Hey, let’s start the food craziness as young as we can.

A school in Chicago is actually banning homemade lunches (unless a kid has allergies). If they don’t want the school lunch, oh, well, sucks to be them. If they don’t qualify for free or reduced lunch, but $2.25 a day still seems a little pricey compared to a sandwich and a baggie of veggies, too bad.

There are so many things wrong with this that I don’t know where to start. First off, it’s really overstepping the school’s boundaries to say parents can’t send a lunch with their kids. It’s a slap in the face that implies parents are too dumb to properly feed their kids and that teenagers aren’t capable of putting their own lunches together.

Secondly, the fact that they only offer reduced fat dressings and mayonnaise–well, that sounds good, but it depends on the salad dressing. Since it’s a school cafeteria, I’m guessing they’re cheap and not wonderful. A lot of reduced fat dressings are kind of gross, and if that’s the only option a kid has for eating a salad, how many will just pass on the veggies completely? But somehow that’s supposed to be better than eating and learning to like veggies with real salad dressing.

Third, if a school is insisting that its meals are the only thing kids can have, they had darn well better be providing meals acceptable for all religious and ethical food requirements. And not, “Oh, you’re a vegan, you can eat salad every day”–an actual balanced meal with kosher, halal, and vegetarian/vegan options. Something tells me they’re not managing that.

I’m pretty sure that parents and older kids have a much better idea of what would be good for that individual kid to have for lunch on a daily basis than a cafeteria trying to feed hundreds of kids. Depending on metabolism, growth, and activity level, some kids might need a lot more food than others. I worry that all the concern about “not making kids fat” is going to mean not feeding them enough–which can, ironically, screw up their metabolisms and make some of them heavier.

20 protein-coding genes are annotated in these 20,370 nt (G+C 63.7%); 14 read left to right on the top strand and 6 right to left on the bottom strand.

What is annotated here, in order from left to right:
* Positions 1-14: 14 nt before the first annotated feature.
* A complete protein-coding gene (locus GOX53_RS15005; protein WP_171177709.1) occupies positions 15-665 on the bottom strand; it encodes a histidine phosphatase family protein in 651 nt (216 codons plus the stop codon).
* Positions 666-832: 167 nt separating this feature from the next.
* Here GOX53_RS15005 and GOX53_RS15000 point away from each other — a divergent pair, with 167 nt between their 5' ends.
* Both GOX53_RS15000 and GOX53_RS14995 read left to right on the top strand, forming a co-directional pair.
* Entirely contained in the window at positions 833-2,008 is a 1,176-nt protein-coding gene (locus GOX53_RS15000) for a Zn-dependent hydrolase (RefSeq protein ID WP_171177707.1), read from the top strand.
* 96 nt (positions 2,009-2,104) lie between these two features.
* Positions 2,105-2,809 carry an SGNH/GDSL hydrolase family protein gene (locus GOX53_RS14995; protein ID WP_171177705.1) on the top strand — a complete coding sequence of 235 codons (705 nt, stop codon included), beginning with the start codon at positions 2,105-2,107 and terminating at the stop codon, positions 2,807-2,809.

Plus, the main function of school is to have kids learn, not to be their babysitter, dietitian, life coach, and parent. School lunches should support that purpose, but if kids don’t get enough food or are skipping meals because they aren’t allowed to pack their own lunch, their academic performance is going to suffer. And seriously, with budgets getting cut left and right, schools are hard-pressed to do their one main job and do it well. A lot of them don’t do it well. Do they really need to divide their attention by being the food police too?

The other really problematic thing about this is that it teaches kids a restrictive attitude toward food, as well as making sweet and fatty foods forbidden—and all the more attractive. When I was in high school, I remember coming home at 3:45 or so absolutely ravenous, having had lunch around 11:30. And the first thing I wanted was a sweet or fatty snack. Limit kids’ calories and severely restrict their choices at school, and a lot of them will probably tear into the potato chips and Little Debbies the minute they get home. Not because they’re greedy or gluttonous or bad, but because that’s what your body wants when you haven’t had food for a while, and because when you get past a certain level of hunger, your sense of fullness gets out of whack. Especially if, you know, you’re a growing child.

Even worse than this school, though, is a school in Tucson mentioned toward the end of the article. They have a bunch of restrictions on what parents can send with their kids: they can send a lunch “only if nothing in them contains white flour, refined sugar, or other ‘processed’ foods” but the school doesn’t have a cafeteria. Seriously, when you’re not providing an alternative, you shouldn’t get to dictate what parents provide.

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10 thoughts on “Hey, let’s start the food craziness as young as we can.

  1. Kirsten says:

    I agree with every single thing you’ve said here, and in regard to the low fat dressing and mayo options: they might be low fat, but they are high in sugar. Almost all manmade low fat foods are. It’s the only way to make it palatable. I can only imagine the horrid taste of this crap.

    I think the schools with breakfast and lunch programs should be required to offer wholesome whole foods only (no soft drinks, chips, or mass produced cookies, no candy–homemade would be alright) but I doubt the lunchladies would be willing to cook up stuff that isn’t already prepared and frozen, requiring only reheating, or insti-everything. I remember school lunches. There weren’t a terrible lot of truly healthy choices.

    Still, is it not better to offer something than nothing to growing kids who are learning? The brain requires fuel. It’s a proven fact that kids who don’t eat breakfast or lunch do not fare as well in school. It’s almost as bad as trying to learn when dehydrated, or going to school sick.